[audio:http://austintownhall.com/wp-content/uploads/2012/08/a_c_newman_not_talking.mp3]

Download: AC Newman – I’m Not Talking [MP3]

Brendan Benson – My Old, Familiar Friend

brend

Rating: ★★★½ ·

Lately, we’ve seen more of Brendan Benson trading licks with that one guy from the White Stripes, but when he first came onto the scene, he was a pop crooner.  His album Lapalco remains overlooked, despite all the gems it offers listeners. Now he returns with a new record, My Old, Familiar Friend.  It’s a return to form, for the most part, though you can see the shift in his writing if you’re familiar with his work.

Opening the album, you see a glimmer of the Brendan of the past on “A Whole Lot Better.”  His vocals start low, as they always go, and change to the higher tones mid-syllable.  Even the lyrics seem to recall some of the old territory, but it’s the choruses that remind you of the old songwriter of yesterday.  But, noticeably, the structure of the songs themselves have begun to change a bit, which is good, considering we all admire growth with our favorite artists.

“Eyes on the Horizon” is yet another example of his growth.  It just seems that so much more is going on within the song, and while it may not be as clean as his previous output, you can glimpse the familiar, especially in the chorus. Perhaps the inclusion of guitar solos, of the classic rock sort, give away his most recent act The Raconteurs.  It’s a more mature songwriter we find here, which explains a lot of the lyrical content, as the story line in the album seems to revolve around reflection of a lost love.

Just as you thought you had a collection of b-sides from The Raconteurs sessions, at least the ones Brendan wrote, he kicks it up a notch near the end of the album, starting with “Poised and Ready.”  While he once sounded similar to the early Ben Kweller, he appears more like a rocking version of A.C. Newman. This second half of the record though is chock full of straight ahead pop rock songs of the most sublime sort. It’s the sort of stuff you know you’ll be singing along to during your days at work.  The catchiness of “Don’t Wanna Talk” will surely have you and your friends singing along in your cars. From there you can slide right into “Misery,” which is probably one of the best songs that you’ll find here on the album.  As far as song construction goes, it’s probably one of the more open songs, and the extra space allows for Brendan to work his magic for his audience.

Nothing on this album will blow you away with creativity, but if you’re the kind of person that cherishes solid pop rock to go along with a nice long drive, then you will definitely find something for yourself here.  Brendan Benson has a quality voice that will keep you coming back for more, as he churns out pop gems with his crafty songwriting and vocal inflection.

[audio:http://austintownhall.com/wp-content/uploads/2009/08/09-misery.mp3]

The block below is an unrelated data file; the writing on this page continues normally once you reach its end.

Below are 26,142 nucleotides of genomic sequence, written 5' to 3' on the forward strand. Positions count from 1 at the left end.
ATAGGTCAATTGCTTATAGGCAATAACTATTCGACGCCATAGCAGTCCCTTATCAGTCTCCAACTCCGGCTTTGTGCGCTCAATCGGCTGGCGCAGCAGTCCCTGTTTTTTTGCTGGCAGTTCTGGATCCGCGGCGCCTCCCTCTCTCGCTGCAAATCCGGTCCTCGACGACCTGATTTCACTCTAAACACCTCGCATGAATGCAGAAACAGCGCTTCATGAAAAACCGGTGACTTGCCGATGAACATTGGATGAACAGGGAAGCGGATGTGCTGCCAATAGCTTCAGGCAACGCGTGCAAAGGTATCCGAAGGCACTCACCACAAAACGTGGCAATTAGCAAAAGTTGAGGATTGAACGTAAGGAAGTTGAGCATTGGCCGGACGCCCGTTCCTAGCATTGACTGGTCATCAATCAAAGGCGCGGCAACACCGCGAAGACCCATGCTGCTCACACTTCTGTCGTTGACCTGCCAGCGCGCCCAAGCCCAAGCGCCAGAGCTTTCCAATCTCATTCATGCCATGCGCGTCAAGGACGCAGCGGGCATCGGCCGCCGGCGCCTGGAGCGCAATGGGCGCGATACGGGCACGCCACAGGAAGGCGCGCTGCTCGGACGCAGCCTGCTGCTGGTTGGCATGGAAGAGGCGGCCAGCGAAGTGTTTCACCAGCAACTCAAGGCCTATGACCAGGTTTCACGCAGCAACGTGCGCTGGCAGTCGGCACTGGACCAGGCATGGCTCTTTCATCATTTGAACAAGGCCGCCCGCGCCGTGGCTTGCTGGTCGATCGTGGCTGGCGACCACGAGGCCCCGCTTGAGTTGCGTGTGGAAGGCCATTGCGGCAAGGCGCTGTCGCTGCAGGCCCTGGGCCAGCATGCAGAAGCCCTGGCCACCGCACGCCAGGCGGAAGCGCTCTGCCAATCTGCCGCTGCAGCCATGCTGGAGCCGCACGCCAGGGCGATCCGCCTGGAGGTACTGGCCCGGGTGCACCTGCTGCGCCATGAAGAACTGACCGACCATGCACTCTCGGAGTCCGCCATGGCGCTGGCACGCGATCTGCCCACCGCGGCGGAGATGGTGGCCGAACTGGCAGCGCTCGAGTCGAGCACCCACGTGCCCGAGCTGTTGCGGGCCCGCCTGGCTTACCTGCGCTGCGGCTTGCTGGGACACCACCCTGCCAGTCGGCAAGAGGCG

Download: Brendan Benson – Misery [MP3]

A.C. Newman – Get Guilty

Rating: ★★★★ ·

The majority of the listening world will know A.C. Newman by his other gig in New Pornographers. This new effort, released by Matador Records, isn’t far off from the land of his pop-supergroup, especially when one looks back at an album like Challengers.

From the minute “There are Maybe Ten or Twelve” takes off you can tell exactly the direction that this album is going to go.  It’s a subdued number, with high volume interludes, but the focus remains predominantly on Newman’s voice.

An album such as this is blessed by such a voice, as his is one that remains truly unique in this modern age.  He can go higher than most, while he brings it all back again to his normal singing voice.  In all his recordings, this is clearly the best he has sounded, which may owe a lot to remarkable production.

Keeping that in mind, most will settle with this album, knowing that your expectations will be met precisely.  Melodies will rise and fall, being matched at every corner, but, the pace isn’t exactly pushing listeners forward, looking for more from each song.  In fact, the only song that picks up any speed is “The Palace at 4 A.M.” Still, you can sit through this album in it’s entirety with a great deal of enjoyment; it’s just not going to grab you like other tracks A.C. Newman has done in the past, especially those featuring a certain Destroyer. Be sure to get through until the end for “All of my Days & All of my Days Off” is probably one of the best songs he’s written in years.

All in all, you come to the end of the album with one clear realization: A.C. Newman can spit out pop genius no matter where he is in his life.  Each song is interesting, in both melody and structure, as he often uses his voice to carry the songs, which is precisely where the whole album began.  It’s not every day when you come across a musician who can win you over with his voice alone.  And for that, we should all Get Guilty.

[audio:http://austintownhall.com/wp-content/uploads/2009/01/01-there-are-maybe-ten-or-twelve.mp3]

Download: AC Newman – There Are Maybe Ten or Twelve [MP3]